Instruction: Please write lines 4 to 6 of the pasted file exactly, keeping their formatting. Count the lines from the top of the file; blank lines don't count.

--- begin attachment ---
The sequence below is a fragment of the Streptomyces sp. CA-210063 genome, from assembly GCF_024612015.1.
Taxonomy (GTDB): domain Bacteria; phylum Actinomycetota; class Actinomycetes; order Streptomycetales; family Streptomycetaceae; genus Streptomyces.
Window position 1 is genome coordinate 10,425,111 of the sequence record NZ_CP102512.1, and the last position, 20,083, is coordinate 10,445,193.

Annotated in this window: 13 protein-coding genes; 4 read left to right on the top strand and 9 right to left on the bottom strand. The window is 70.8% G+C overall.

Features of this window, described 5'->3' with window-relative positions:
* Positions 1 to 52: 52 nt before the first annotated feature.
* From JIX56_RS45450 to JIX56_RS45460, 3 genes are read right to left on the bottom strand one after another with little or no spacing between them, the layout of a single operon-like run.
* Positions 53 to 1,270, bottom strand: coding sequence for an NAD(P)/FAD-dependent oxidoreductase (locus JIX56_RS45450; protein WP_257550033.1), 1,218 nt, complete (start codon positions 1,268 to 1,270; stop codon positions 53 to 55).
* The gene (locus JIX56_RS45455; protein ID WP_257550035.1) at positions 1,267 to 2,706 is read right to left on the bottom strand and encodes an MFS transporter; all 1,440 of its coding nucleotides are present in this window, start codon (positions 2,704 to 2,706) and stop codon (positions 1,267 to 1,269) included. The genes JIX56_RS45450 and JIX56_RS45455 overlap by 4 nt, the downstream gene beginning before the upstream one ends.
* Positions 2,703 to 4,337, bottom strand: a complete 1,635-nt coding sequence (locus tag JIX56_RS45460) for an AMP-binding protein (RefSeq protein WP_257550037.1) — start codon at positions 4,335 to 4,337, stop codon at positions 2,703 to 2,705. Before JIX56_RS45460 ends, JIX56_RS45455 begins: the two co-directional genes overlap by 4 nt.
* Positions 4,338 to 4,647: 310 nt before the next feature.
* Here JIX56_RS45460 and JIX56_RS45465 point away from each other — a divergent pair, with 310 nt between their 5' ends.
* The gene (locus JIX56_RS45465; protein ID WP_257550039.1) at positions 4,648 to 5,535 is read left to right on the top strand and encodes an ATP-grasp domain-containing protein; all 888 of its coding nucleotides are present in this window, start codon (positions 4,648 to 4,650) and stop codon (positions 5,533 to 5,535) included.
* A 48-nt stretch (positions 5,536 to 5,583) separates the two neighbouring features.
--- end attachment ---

Annotated in this window: 13 protein-coding genes; 4 read left to right on the top strand and 9 right to left on the bottom strand. The window is 70.8% G+C overall.

Features of this window, described 5'->3' with window-relative positions:
* Positions 1 to 52: 52 nt before the first annotated feature.